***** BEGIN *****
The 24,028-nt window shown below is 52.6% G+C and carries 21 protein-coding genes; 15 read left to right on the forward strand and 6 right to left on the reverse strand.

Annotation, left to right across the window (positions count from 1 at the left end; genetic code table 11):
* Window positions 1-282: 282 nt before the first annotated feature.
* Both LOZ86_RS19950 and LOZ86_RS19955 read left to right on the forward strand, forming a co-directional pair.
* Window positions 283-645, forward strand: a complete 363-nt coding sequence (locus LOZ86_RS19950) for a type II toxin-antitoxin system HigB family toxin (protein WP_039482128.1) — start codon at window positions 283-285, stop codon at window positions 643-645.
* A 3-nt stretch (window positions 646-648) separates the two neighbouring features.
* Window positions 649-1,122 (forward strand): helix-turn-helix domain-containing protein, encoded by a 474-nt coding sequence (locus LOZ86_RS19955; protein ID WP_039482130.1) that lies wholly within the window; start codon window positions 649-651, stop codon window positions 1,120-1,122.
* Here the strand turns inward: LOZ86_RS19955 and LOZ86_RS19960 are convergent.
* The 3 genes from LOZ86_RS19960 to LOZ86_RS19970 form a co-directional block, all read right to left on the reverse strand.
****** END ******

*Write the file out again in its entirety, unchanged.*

The 24,028-nt window shown below is 52.6% G+C and carries 21 protein-coding genes; 15 read left to right on the forward strand and 6 right to left on the reverse strand.

Annotation, left to right across the window (positions count from 1 at the left end; genetic code table 11):
* Window positions 1-282: 282 nt before the first annotated feature.
* Both LOZ86_RS19950 and LOZ86_RS19955 read left to right on the forward strand, forming a co-directional pair.
* Window positions 283-645, forward strand: a complete 363-nt coding sequence (locus LOZ86_RS19950) for a type II toxin-antitoxin system HigB family toxin (protein WP_039482128.1) — start codon at window positions 283-285, stop codon at window positions 643-645.
* A 3-nt stretch (window positions 646-648) separates the two neighbouring features.
* Window positions 649-1,122 (forward strand): helix-turn-helix domain-containing protein, encoded by a 474-nt coding sequence (locus LOZ86_RS19955; protein ID WP_039482130.1) that lies wholly within the window; start codon window positions 649-651, stop codon window positions 1,120-1,122.
* Here the strand turns inward: LOZ86_RS19955 and LOZ86_RS19960 are convergent.
* The 3 genes from LOZ86_RS19960 to LOZ86_RS19970 form a co-directional block, all read right to left on the reverse strand.